CLEAN Leadership Board
Frank Niepold is currently the Climate Education Coordinator at NOAA's Climate Program Office and co-chair of the Climate Education Interagency Working Group at the US Climate Change Science Program. At NOAA, he develops and implements NOAA's Climate goal education and outreach efforts. He is a co-managing author of the 2009 USGCRP released Climate Literacy: The Essential Principles of Climate Science, a collaborative effort of NOAA, NSF, NASA, AAAS Project 2061, CIRES, the American Meteorological Society, and various members from both the science and education community to define climate literacy in the United States. He received his MSEd in Earth Space Science Education (2006) from John's Hopkins University with areas of concentration in Earth Observing Systems, Scientist/Teacher/Student Collaboration and Earth Systems science education focused on climate.
CIRES, University of Colorado, Boulder (co-Chair)
Anne Gold is the Director of CIRES Education and Outreach and the PI for the Climate Literacy and Energy Awareness Network (CLEAN). She led the development of the CLEAN peer-review process for educational resources. Anne is an Associate Scientist and geoeducation specialist with the Cooperative Institute for Research in Environmental Sciences (CIRES)'s Education and Outreach group. She has conducted climate science research for 6 years and taught many college-level classes, including field-camps and advised M.S. students. She conducts program evaluation and educational research around climate topics. Her projects translate research into educational resources.
Patrick Chandler has ten years' experience working in and developing environmental education, stewardship and science programs. His current focus is learning how the arts and emotional engagement can be used to raise awareness of environmental issues and promote responsible consumerism. Before beginning graduate work at CU, he worked as the Education Director for the Washed Ashore Project, and retains his role with them as a consultant. Washed Ashore raises awareness about marine debris by creating sculptures from items found on the beach and using those sculptures to spark changes in consumer habits. Prior to joining the Washed Ashore team, Patrick spent five years in Alaska where he taught biology for Kenai Peninsula College, served as the International Coastal Cleanup Coordinator for Alaska, and worked as the Special programs coordinator for the Center for Alaskan Coastal Studies.
CIRES, University of Colorado, Boulder (CLEAN Program Manager, Secretariat)
Katie Boyd is the program manager for the Climate Literacy and Energy Awareness Network (CLEAN). She has been with CLEAN from its beginnings and helped lead the development of the CLEAN peer-review process. She earned her BS from the University of Washington and her MS from Colorado State University (CSU), both in Atmospheric Science. During these programs, she became interested in science education and outreach and worked with many groups helping the general public learn about weather & climate. She then returned to school and completed an interdisciplinary program with a focus on science education research, receiving a second MS in Ecology and Education from CSU. She also works on educational research and evaluation projects for Cooperative Institute for Research in Environmental Sciences Education & Outreach.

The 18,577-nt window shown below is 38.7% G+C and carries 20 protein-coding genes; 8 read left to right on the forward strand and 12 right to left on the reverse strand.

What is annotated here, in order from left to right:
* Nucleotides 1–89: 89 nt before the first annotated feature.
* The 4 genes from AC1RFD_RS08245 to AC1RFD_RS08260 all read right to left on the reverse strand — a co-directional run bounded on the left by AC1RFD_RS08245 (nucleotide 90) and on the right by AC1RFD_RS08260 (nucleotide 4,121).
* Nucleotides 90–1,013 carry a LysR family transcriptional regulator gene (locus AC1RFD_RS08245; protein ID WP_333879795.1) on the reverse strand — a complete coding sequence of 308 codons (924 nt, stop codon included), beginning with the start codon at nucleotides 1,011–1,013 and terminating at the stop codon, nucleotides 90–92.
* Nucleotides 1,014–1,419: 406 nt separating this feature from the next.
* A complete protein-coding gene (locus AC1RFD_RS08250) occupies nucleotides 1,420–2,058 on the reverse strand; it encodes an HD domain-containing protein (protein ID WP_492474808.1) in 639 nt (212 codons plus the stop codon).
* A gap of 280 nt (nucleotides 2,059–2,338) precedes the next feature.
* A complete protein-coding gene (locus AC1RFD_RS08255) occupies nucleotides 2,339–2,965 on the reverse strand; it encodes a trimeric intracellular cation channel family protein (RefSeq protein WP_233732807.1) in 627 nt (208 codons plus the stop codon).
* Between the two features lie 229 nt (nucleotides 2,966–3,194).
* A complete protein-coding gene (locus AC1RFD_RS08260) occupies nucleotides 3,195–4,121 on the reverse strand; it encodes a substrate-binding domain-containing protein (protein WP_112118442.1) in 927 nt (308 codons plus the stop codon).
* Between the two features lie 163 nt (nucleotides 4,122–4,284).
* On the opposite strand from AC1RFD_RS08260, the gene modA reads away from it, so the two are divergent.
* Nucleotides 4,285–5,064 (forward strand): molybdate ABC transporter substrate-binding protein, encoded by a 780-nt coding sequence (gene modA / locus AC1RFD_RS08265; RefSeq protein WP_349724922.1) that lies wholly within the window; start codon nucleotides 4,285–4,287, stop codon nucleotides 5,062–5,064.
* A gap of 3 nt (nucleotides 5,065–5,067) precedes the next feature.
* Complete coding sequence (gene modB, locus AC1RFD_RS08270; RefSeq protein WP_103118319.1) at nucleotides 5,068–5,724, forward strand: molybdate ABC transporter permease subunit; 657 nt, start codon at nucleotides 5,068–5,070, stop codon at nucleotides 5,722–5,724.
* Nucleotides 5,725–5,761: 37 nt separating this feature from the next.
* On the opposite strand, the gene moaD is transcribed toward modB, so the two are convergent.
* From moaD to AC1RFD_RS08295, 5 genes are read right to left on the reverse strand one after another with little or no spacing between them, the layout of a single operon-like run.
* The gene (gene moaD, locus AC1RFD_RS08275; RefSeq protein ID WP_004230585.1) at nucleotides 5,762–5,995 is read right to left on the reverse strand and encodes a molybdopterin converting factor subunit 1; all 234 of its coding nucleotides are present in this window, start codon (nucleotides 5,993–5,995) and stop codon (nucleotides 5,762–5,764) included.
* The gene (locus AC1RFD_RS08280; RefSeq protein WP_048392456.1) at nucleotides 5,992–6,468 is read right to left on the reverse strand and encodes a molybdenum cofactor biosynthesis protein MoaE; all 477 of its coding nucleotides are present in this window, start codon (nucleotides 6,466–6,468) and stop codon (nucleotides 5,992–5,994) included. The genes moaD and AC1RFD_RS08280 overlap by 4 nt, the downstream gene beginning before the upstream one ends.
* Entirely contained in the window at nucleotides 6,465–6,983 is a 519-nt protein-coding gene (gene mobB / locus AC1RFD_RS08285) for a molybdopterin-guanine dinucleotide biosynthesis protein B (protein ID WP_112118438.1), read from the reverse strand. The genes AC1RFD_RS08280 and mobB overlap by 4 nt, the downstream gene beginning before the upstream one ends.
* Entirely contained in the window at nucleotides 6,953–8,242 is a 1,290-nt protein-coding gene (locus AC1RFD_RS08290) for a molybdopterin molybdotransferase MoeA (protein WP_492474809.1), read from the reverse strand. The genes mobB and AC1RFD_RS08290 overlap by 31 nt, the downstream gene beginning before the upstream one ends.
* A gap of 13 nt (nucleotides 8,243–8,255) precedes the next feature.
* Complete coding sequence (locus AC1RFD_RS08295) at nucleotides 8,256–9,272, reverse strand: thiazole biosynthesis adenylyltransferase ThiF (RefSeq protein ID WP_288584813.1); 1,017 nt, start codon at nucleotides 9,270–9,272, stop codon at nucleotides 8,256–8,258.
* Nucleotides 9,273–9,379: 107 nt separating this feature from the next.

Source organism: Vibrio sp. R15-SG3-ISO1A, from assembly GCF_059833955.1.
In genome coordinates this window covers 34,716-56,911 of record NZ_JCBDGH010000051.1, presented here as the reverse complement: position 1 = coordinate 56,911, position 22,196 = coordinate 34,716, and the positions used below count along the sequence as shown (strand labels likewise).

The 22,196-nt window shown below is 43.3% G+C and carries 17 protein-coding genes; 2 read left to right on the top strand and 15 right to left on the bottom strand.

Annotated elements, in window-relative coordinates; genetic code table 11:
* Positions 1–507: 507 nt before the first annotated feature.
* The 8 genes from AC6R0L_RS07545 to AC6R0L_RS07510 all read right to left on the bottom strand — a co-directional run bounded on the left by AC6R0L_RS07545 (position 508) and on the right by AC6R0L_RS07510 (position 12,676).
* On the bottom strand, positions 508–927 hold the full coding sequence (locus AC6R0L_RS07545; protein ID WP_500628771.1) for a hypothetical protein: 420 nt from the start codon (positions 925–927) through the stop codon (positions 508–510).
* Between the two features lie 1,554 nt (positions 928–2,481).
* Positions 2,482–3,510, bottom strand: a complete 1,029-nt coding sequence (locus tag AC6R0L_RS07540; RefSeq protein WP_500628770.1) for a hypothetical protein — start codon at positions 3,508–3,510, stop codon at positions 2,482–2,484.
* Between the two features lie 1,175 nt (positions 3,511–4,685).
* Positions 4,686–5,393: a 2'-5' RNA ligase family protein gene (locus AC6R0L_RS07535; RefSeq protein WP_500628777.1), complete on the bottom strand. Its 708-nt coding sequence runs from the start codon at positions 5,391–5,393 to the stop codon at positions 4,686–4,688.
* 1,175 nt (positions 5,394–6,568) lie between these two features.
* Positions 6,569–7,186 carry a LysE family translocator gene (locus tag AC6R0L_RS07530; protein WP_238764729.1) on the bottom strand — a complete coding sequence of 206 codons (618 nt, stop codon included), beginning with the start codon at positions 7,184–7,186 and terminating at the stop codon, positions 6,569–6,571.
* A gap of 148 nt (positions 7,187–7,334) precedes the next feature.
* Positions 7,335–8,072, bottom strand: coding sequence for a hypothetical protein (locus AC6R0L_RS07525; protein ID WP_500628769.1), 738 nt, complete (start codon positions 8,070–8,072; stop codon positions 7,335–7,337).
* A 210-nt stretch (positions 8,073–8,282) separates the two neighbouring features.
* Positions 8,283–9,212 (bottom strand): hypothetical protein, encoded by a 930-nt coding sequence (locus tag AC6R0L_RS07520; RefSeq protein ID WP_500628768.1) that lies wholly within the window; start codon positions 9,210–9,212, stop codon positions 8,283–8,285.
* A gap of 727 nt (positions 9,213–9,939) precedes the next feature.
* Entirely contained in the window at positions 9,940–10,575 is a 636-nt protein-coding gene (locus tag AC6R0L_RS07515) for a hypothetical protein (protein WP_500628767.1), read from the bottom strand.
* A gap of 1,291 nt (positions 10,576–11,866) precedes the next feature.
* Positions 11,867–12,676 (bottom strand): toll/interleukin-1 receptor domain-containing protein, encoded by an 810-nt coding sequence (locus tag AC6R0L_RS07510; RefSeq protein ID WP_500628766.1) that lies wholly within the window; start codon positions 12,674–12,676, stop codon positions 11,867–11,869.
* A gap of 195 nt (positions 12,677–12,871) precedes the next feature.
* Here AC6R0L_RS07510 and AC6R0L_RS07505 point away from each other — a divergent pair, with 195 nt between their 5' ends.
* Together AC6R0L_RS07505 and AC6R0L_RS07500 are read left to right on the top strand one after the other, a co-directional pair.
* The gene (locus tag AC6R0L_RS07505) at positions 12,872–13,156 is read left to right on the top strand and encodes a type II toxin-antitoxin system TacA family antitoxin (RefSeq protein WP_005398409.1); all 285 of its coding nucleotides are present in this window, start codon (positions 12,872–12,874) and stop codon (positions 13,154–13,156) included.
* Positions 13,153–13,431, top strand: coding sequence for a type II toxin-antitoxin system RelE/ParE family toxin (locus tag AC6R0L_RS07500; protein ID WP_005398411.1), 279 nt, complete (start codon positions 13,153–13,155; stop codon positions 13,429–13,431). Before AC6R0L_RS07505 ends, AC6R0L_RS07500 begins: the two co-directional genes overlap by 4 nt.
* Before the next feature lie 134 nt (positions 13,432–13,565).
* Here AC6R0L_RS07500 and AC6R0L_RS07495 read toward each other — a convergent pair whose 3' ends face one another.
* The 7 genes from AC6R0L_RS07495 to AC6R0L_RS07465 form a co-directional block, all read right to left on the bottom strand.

As the CLEAN program manager, Katie manages the CLEAN collection and coordinates the CLEAN review process, she coordinates all CLEAN professional development and other teaching guidance efforts and resources, and she manages the CLEAN website. She works with the CLEAN Coordinator to help manage the CLEAN Network and provide continuity between the Network and other aspects of CLEAN. As the Leadership Board Secretariat she works alongside, and supports, the Co-Chairs to set meeting agendas, coordinate Leadership Board meetings, and track actions of the Leadership Board. She also helps coordinate special Network events, such as but not limited to, AGU, GSA, ESIP, NSTA, and NAAEE sessions.
Wendy Abshire is the Education Program Director for the American Meteorological Society. She leads her program in the offering of graduate professional development courses for K-12 educators in weather, ocean, and climate science and the creation of undergraduate curriculum packages in the same topics. Prior to joining the AMS staff, she was a senior program manager and content developer for UCAR's COMET Program. There, for over 25 years, she led expert teams in the development of interactive education and training in a variety of earth science topics, including climate education. In addition to publishing globally respected materials for the MetEd website, she also served as the classroom coordinator for continuing education for atmospheric science professionals, and passionately engaged in science education and outreach. Wendy is a graduate of the University of Wyoming with an MS in Atmospheric Science and a BS in Meteorology from Metropolitan State University.